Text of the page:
Rabbi Eliakim Koenigsberg
Rabbi Eliakim Koenigsberg

For the Love of Torah

"This is the Torah (the teaching) regarding a man who dies in a tent..." (Chukas 19:14). Chazal (Brachos 63b) interpret this posuk homiletically to mean that words of Torah make a lasting impression only on one who figuratively "kills" himself in the tent of study. The Taz (Orach Chaim 46:1) explains that this refers to someone who exerts much effort and toil (ameilus) to understand the depths of Torah. At first glance, this statement of Chazal seems puzzling. Studying Torah with extraordinary ameilus is certainly praiseworthy. But why should investing effort to understand the Torah automatically lead to a better retention of the Torah that is studied?

The Mishna (Avos 6:1) states, "Reb Meir says that one who engages in the study of Torah for its own sake (lishma) merits many things." The first of these is that he is called a rei'ah ahuv (beloved friend) of Hashem and the Torah. What does it mean to be a "beloved friend"? Reb Chaim of Volozhin (Ruach Chaim, ibid) suggests that there are two types of friendships. Some friendships are formed out of selfish considerations. A person might want to benefit from another's wealth, services, or position of prominence, or he might simply want to feel the honor of being the friend of such a distinguished individual. Such a friendship is not deeply rooted and sincere; it is superficial and utilitarian, and will last only as long as it remains beneficial for the parties involved. About such a relationship Shlomo HaMelech warns, "Do not frequent your friend's home too often lest he become satiated with you and he will hate you" (Mishlei 25:17). When a friendship is pursued for the sake of convenience, there is always the concern that the other individual might feel that he is being taken advantage of, and the relationship might sour. Maintaining a healthy distance is key to preserving such a relationship.

But there is a second type of friendship, and that is one which is based on mutual respect and admiration. Such a relationship is enduring because it is motivated not by selfish concerns but by an appreciation of the character and the inherent qualities of the other person. Friends of this type enjoy each other's company and the more time they spend together the stronger the bonds between them become. This is what Reb Meir refers to as a "beloved friend". When someone appreciates the value of his friend and he cherishes their relationship for its own sake, he becomes beloved in the eyes of his friend, and the friend will reciprocate that love in return.

Reb Chaim of Volozhin explains that this is why a chosson and kallah are referred to as reiyim ahuvim (beloved friends) because the ideal marriage relationship is one in which the husband and wife are not looking to advance their own interests, but rather are willing to sacrifice of themselves for the benefit of the other. Such a relationship which is based on mutual respect and selflessness will only strengthen over time and will make each person more beloved in the eyes of the other. Similarly, one who engages in Torah study not to receive honor or to make a living, but rather for the sake of the Torah itself is called a "beloved friend" of the Torah and of Hashem because through his learning he demonstrates his unconditional love for the Torah, and in return the Torah and Hashem love him as well.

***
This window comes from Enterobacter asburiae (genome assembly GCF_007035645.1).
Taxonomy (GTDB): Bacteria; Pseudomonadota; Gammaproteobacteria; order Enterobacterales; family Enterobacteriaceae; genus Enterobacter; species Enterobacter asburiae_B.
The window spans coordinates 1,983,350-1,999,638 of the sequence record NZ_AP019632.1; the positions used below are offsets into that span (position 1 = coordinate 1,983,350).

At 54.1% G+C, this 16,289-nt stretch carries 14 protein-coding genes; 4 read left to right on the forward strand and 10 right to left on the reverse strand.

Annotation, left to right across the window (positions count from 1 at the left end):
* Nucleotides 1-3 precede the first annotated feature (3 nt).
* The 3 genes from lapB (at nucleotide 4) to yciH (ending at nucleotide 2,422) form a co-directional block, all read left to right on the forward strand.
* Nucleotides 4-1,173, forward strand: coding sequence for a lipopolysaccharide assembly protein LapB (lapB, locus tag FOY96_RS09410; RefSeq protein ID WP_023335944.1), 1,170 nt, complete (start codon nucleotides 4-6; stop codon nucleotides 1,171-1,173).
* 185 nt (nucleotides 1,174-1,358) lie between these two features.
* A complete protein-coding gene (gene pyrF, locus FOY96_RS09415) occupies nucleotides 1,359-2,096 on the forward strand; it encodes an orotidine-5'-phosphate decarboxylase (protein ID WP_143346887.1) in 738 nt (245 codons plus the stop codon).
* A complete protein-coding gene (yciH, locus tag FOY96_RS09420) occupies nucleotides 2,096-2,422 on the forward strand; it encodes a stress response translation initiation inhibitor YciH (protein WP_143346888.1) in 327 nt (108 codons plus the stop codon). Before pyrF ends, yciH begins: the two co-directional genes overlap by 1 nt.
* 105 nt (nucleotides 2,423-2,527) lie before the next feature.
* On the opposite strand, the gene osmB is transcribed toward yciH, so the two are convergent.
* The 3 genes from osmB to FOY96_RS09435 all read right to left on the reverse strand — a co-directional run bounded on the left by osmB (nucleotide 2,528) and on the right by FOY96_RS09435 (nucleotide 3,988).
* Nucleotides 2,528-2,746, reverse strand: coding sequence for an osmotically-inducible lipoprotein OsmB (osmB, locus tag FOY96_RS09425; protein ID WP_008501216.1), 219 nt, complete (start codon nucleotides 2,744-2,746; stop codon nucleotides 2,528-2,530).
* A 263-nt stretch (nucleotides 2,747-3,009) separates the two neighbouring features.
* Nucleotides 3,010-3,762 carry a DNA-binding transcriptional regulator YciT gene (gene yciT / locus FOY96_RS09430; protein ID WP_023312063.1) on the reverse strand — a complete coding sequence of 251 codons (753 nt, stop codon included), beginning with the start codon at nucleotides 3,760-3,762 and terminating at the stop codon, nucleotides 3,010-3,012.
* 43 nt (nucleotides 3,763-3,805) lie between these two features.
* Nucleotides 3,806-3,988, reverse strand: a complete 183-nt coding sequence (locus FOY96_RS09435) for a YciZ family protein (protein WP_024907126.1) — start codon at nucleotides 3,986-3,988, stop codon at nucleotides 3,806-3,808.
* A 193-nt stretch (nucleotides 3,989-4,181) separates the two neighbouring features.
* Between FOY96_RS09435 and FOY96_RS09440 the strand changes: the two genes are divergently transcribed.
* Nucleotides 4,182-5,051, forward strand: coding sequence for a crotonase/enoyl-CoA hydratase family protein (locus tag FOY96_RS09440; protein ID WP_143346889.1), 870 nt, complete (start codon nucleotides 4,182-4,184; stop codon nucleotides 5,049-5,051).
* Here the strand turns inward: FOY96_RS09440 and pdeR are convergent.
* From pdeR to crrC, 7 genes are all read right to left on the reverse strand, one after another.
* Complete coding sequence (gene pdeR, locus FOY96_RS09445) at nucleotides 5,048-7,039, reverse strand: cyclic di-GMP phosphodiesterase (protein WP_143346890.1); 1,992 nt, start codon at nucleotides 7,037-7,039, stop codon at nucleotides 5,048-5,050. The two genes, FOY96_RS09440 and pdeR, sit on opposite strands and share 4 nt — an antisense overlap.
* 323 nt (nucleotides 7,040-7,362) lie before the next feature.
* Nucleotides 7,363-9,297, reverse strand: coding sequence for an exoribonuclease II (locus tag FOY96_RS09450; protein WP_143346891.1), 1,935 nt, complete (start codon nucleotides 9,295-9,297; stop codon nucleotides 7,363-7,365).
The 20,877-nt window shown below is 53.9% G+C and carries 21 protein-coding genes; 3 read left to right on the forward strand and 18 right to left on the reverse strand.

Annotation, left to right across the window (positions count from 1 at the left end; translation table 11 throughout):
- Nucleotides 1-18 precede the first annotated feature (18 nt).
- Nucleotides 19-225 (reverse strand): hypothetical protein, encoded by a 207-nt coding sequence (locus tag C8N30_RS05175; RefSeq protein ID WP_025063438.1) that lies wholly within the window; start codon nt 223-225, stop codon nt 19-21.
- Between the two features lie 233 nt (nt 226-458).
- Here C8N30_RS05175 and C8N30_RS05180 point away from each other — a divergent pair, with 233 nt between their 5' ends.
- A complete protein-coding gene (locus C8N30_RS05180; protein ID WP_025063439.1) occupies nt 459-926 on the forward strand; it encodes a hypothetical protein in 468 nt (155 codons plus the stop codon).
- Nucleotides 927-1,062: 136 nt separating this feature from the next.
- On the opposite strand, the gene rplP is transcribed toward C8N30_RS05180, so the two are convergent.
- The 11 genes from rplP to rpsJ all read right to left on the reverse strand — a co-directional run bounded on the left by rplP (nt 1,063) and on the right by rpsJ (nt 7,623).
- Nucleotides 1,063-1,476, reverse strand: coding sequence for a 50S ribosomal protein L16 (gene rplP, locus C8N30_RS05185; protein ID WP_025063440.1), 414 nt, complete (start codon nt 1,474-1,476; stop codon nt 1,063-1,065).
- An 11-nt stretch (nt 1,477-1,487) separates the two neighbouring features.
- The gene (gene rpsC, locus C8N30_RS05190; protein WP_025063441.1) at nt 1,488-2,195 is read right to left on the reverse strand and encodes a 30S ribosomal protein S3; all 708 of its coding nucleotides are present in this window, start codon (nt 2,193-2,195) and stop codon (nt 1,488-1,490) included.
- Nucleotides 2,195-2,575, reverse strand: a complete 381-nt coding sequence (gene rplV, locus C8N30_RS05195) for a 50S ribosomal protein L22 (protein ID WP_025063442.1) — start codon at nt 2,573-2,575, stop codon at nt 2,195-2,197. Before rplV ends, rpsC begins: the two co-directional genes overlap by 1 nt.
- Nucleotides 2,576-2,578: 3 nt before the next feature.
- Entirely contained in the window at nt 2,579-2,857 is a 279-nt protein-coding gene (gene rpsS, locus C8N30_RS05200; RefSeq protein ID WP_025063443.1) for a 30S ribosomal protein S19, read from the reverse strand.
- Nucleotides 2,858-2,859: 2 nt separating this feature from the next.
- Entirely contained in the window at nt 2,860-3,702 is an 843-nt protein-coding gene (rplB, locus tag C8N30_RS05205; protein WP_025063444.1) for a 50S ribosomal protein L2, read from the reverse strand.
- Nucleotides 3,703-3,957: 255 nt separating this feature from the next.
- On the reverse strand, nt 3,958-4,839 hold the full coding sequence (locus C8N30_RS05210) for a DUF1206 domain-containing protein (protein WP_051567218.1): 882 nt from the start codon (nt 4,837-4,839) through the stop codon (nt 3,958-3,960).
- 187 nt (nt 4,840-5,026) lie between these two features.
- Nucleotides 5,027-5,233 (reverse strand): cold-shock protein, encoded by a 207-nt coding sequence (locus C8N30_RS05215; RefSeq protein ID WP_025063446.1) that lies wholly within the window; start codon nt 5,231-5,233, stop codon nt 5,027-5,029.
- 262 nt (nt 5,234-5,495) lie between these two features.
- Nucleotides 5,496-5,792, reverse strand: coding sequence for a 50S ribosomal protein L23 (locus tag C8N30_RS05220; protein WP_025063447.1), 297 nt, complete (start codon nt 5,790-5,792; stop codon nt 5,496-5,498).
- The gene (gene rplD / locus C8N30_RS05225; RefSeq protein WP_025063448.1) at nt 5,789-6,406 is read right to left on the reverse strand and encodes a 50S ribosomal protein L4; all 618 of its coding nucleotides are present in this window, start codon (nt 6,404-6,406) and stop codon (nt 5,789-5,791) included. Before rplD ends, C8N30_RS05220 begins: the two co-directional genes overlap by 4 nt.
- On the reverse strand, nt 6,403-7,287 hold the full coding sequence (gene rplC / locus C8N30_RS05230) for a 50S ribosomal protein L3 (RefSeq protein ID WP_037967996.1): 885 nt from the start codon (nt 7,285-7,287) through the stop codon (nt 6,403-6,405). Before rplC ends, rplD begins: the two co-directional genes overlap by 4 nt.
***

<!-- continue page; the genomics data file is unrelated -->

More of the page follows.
Perhaps this is the deeper meaning behind the statement of Chazal that words of Torah make a lasting impression only if one "kills" himself in studying them. The more effort a person invests in Torah study and the more he is willing to sacrifice in order to learn Torah, the more he demonstrates his love for the Torah, and that emotional bond which he develops with the Torah will cause him to remember the Torah that he studied. Moreover, when a person shows his love for the Torah, the Torah and Hashem reciprocate that love, and the individual is blessed with extra special powers of retention. As Chazal comment (Eiruvin 54a) on a later posuk in Parshas Chukas (21:18) "'And a gift from the desert' - one who makes himself ownerless (hefker) like a desert...will remember his Torah." One who sacrifices his own needs and selflessly pursues the study of Torah receives an extra gift of Torah. He is blessed with additional siyata dishmaya (divine assistance), and that enables him to retain his Torah more easily.

Hard work and effort are necessary prerequisites to acquire any type of knowledge. But when it comes to the study of Torah these ingredients pay extra dividends.

More divrei Torah from Rabbi Koenigsberg

More divrei Torah on Parshas Chukas

Copyright © 2021 by TorahWeb.org. All rights reserved.